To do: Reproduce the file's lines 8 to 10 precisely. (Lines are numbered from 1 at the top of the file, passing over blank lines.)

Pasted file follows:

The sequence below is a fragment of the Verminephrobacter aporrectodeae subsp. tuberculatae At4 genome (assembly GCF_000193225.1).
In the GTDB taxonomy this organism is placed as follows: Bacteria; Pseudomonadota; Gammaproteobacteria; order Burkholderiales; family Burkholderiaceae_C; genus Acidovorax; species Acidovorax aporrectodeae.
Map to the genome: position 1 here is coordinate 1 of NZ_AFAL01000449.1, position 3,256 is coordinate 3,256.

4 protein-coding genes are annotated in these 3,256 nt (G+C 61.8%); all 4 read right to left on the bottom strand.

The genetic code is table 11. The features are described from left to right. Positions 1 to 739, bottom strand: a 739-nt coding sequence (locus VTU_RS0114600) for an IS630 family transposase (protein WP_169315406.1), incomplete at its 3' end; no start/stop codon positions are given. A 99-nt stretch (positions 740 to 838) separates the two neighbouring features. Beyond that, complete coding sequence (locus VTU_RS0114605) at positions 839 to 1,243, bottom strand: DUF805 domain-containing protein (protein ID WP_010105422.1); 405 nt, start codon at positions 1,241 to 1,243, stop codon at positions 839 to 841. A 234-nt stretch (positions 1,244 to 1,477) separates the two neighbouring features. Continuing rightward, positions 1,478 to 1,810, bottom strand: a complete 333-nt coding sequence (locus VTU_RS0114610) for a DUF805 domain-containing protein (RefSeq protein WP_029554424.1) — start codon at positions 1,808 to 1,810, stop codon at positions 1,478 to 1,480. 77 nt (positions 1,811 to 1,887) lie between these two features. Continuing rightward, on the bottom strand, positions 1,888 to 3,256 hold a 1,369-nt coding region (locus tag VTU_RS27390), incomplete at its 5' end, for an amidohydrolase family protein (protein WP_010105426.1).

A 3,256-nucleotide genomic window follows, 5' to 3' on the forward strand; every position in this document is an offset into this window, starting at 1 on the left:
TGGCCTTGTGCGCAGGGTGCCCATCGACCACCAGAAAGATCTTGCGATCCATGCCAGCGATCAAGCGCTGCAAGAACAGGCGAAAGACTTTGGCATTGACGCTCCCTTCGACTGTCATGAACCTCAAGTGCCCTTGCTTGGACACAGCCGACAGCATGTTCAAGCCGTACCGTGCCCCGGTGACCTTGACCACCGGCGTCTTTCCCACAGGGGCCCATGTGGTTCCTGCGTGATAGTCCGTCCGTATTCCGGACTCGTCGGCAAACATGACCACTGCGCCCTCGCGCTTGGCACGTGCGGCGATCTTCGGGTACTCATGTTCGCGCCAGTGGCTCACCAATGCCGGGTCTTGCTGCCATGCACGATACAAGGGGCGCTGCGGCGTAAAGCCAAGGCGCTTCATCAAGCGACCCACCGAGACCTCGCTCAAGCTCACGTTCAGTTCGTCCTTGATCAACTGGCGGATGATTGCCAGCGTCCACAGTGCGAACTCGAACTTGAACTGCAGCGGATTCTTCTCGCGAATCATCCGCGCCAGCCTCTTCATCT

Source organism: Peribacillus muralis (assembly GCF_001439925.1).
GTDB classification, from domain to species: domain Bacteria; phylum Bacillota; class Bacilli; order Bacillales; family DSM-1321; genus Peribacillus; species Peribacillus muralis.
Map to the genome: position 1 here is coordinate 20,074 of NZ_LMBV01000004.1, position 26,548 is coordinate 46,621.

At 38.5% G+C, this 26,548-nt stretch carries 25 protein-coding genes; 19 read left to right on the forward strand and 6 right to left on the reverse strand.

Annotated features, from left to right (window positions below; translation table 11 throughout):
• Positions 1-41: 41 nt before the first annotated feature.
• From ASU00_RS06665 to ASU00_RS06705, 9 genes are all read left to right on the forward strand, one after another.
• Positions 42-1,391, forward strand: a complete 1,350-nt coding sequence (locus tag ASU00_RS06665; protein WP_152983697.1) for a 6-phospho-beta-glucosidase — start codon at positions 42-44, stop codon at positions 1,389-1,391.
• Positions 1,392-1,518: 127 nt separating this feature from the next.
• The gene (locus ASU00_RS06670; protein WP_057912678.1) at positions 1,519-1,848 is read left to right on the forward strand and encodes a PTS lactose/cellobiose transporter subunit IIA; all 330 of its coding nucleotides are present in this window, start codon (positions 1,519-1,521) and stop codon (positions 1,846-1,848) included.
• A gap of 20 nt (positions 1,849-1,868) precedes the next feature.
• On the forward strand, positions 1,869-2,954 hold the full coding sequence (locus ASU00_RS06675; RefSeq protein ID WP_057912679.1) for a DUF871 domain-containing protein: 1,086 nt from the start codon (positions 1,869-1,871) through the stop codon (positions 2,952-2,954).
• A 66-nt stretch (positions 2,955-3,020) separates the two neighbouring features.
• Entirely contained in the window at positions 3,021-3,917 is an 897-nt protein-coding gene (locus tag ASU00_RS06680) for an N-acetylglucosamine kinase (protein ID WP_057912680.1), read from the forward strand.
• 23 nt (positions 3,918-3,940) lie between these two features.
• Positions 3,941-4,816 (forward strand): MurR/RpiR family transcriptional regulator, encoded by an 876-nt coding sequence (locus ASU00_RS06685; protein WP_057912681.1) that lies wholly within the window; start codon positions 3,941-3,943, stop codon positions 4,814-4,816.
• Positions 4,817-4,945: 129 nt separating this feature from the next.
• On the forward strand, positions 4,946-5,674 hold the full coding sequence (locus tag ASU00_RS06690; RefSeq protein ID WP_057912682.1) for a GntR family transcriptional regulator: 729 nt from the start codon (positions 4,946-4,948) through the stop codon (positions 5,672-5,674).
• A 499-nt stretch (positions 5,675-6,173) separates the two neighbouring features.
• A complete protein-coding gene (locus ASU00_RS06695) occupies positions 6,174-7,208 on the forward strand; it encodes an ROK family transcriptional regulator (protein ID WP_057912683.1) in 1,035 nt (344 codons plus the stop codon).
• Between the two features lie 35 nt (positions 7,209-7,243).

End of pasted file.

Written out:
Source organism: Peribacillus muralis (assembly GCF_001439925.1).
GTDB classification, from domain to species: domain Bacteria; phylum Bacillota; class Bacilli; order Bacillales; family DSM-1321; genus Peribacillus; species Peribacillus muralis.
Map to the genome: position 1 here is coordinate 20,074 of NZ_LMBV01000004.1, position 26,548 is coordinate 46,621.